Well, thanks for at least trying to answer the questions, finally. You have a lot to learn about basic electronics and you really need to get a handle on them before you go much further since, as you can see, it is already crippling your ability to work problems and check the reasonableness of your own work. What are the constraint equations regarding instantaneous changes in voltage and current for a capacitor and an inductor? not a lot. WRONG! Because energy is stored in a capacitor in terms of the voltage across it and in an inductor in terms of the current through it, and because energy is a conserved quantity and therefore can't change instantaneously, neither the voltage across a capacitor nor the current through an inductor can change instantaneously. This constraint does NOT apply to either the current through a capacitor or the voltage across an inductor, which can change radically in an instant. These constraints are the basis for how many common electrical circuits work, ranging from automotive ignition systems, switch-mode power supplies, and many others. It is also why ignoring these principles and doing something such as open-circuiting a high-inductance magnet can kill you instantly. What are the voltages and currents in the capacitor and inductor just before t=0 (i.e., at t=0-)? capacitor =open circuit (current =0) inductor = short circuit WRONG! Even more to the point, it is a complete non-answer to the question. Before t=0 there are no sources that are active in the circuit, thus there are no currents or voltages present anywhere in the circuit. Given the constraints, what do you know about the voltages and currents in the capacitor and inductor just after t=0 (i.e., at t=0+)? I don't know CORRECT -- albeit that, in and of itself, is a problem. Because the voltage across the capacitor was zero just before t=0, it remains zero just after t=0. Similarly, because the current through the inductor was zero just before t=0, it remains zero just after t=0. Because the inductor is in series with the resistor, that means that it, too, has no current flowing through it at t=0+ and, therefore, the initial voltage across it must also be zero. We don't know anything about the current through the capacitor or the voltage across the inductor, at least not based on the constraints directly, but the circuit is simple enough for us to figure them out by inspection. Since the current in the inductor is zero just after t=0, all of the current must be going though capacitor. Because the capacitor, which starts out with zero volts across is, is in parallel with the inductor-resistor branch, and because we've already established that the resistor has zero volts across it initially, the voltage across the inductor is also zero volts. This fact can help us determine yet another sanity check for our result that hasn't been hinted at yet and we'll come back to that later. What does this then require about he current through and the the voltage across the resistor be at t=0+? is mean 't' gather than zero No. Look at the prior question. "just after t=0 (i.e., at t=0+). The notation t=0- means just a tiny, immeasurable amount of time before t=0 and the notation t=0+ means just a tiny, immeasurable amount of time after t=0. Not one hour after t=0, not one second after t=0, not one nanosecond after t=0, but just immediately after t=0. This question is answered as part of the question above: "Because the inductor is in series with the resistor, that means that it, too, has no current flowing through it at t=0+ and, therefore, the initial voltage across it must also be zero." How do capacitors and inductors behave in DC steady state? I don't know CORRECT -- albeit that, in and of itself, is a problem. What does "steady state" mean? It means unchanging. If something is unchanging, that means that it's time derivatives are zero, right? After all, the time derivative tells you the rate at which something is changing with time and if it is unchanging, this rate must be zero. For a capacitor, the current is proportional to the time derivative of the voltage which means that, in DC steady state, there is no current flowing in it. Thus, it behaves like an open circuit. For an inductor, the voltage is proportional to the time derivative of the current which means that, in DC steady state, there is no voltage across it. Thus, it behaves like a short circuit. What does this then require about he current through and the the voltage across the resistor be at t=∞? zero WRONG! If this were correct, then that would mean that your latest answer is wrong because it has a voltage of 20V (I'm assuming it's "volts" since you can't be bothered to even indicate units on your answers -- inexcusably sloppy). Since the capacitor looks like an open circuit in DC steady state, that means that all of the current from the source must eventually go through the resistor, producing a 20V drop across it. We also know that the inductor has no voltage drop across it in DC steady state, so we know that the capacitor is eventually charged to 20V as well. Getting back to an earlier point, because we know that the initial voltage across the inductor is zero (due to the clamping behavior of the capacitor), and because we know that for an inductor di/dt is equal to v(t)/L, we know that di/dt for both the inductor and the resistor is zero at t=0+ which means that dv/dt for the resistor is also zero. That is another check we can make. So let's consider your proposed solution: vo(t) = 20V [1 - e^(-t/0.5s) - (1/0.5s)·t·e^(-t/0.5s)] u(t) At t=0+, this reduces to vo(0+) = 20V [1 - 1 - 0] = 0V (good) At t=∞, this reduces to vo(∞) = 20V [1 - 0 - 0] = 20 V (good) What about dvo/dt at t=0+? dvo(t)/dt = 20V [ (1/0.5s)·e^(-t/0.5s) - (1/0.5s)·e^(-t/0.5s) + (1/0.5s)²·t·e^(-t/0.5s)] u(t) dvo(t)/dt = 80V/s² · t · e^(-t/0.5s) u(t) which, at t=0+, is zero. And notice how the units work all work out properly.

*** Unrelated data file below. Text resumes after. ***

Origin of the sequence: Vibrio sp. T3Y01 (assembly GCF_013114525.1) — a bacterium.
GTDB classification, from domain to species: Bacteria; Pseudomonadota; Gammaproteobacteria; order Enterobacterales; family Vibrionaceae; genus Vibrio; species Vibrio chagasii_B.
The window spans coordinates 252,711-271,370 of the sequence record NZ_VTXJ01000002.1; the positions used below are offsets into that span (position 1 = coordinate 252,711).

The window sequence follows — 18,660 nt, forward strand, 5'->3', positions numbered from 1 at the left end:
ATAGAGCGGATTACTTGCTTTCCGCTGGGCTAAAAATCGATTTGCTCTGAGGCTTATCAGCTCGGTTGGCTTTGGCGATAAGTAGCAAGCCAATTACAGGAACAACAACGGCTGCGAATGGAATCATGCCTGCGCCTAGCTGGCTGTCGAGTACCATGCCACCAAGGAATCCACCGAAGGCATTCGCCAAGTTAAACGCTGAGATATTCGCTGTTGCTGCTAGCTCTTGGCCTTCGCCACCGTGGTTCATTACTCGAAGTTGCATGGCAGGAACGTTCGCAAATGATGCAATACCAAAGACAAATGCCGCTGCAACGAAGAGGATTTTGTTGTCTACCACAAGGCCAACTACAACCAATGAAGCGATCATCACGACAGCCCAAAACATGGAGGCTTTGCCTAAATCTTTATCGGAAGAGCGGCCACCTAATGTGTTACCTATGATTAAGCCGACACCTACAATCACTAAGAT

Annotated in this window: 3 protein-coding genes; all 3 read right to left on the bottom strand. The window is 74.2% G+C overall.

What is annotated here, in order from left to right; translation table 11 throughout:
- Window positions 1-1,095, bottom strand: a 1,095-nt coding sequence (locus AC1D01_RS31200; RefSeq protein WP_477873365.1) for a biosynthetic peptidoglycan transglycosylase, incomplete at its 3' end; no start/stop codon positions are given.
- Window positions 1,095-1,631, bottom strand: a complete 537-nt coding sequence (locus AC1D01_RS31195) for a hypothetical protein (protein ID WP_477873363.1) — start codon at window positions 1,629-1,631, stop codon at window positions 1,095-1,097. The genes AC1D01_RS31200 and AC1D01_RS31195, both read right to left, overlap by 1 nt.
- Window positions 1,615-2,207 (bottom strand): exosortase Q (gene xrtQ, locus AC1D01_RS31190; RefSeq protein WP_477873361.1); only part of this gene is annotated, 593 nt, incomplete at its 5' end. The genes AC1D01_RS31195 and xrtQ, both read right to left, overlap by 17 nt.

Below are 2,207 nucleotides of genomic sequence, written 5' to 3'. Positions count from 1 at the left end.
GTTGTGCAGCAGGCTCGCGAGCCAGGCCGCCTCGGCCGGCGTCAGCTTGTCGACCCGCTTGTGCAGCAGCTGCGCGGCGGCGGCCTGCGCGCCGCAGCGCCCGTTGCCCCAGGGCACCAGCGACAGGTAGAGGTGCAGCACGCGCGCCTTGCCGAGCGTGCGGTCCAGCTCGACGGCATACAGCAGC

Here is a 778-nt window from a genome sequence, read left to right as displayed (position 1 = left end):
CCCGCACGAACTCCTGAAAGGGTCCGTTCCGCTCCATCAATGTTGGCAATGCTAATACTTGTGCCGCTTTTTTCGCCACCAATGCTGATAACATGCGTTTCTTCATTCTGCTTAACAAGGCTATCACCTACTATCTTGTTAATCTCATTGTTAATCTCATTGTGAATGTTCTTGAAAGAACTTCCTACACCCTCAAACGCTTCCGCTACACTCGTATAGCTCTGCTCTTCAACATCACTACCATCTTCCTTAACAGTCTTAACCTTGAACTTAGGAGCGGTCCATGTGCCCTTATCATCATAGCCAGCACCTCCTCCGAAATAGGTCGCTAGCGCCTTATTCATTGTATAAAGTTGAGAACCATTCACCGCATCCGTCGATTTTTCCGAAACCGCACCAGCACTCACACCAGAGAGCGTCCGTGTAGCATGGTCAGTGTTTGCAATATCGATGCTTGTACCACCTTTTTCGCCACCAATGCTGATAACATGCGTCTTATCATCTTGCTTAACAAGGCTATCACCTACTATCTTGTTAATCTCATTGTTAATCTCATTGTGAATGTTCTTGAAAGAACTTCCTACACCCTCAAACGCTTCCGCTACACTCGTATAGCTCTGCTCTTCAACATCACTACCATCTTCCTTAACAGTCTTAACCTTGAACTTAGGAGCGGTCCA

You are give the initial conditions: "assuming zero initial conditions." The capacitor is not charged, the inductor is not charged. At t=0 the current source is conected into the circuit. The capacitor and inductor do not change instantly. At t=infinity, the capacitor is fully charged and is seen as open circuit, inductor is also fully charged and is seen as short circuit. So all the current will be going through 4 Ohm resistor. Vo(infitity)=4*5u(infinity)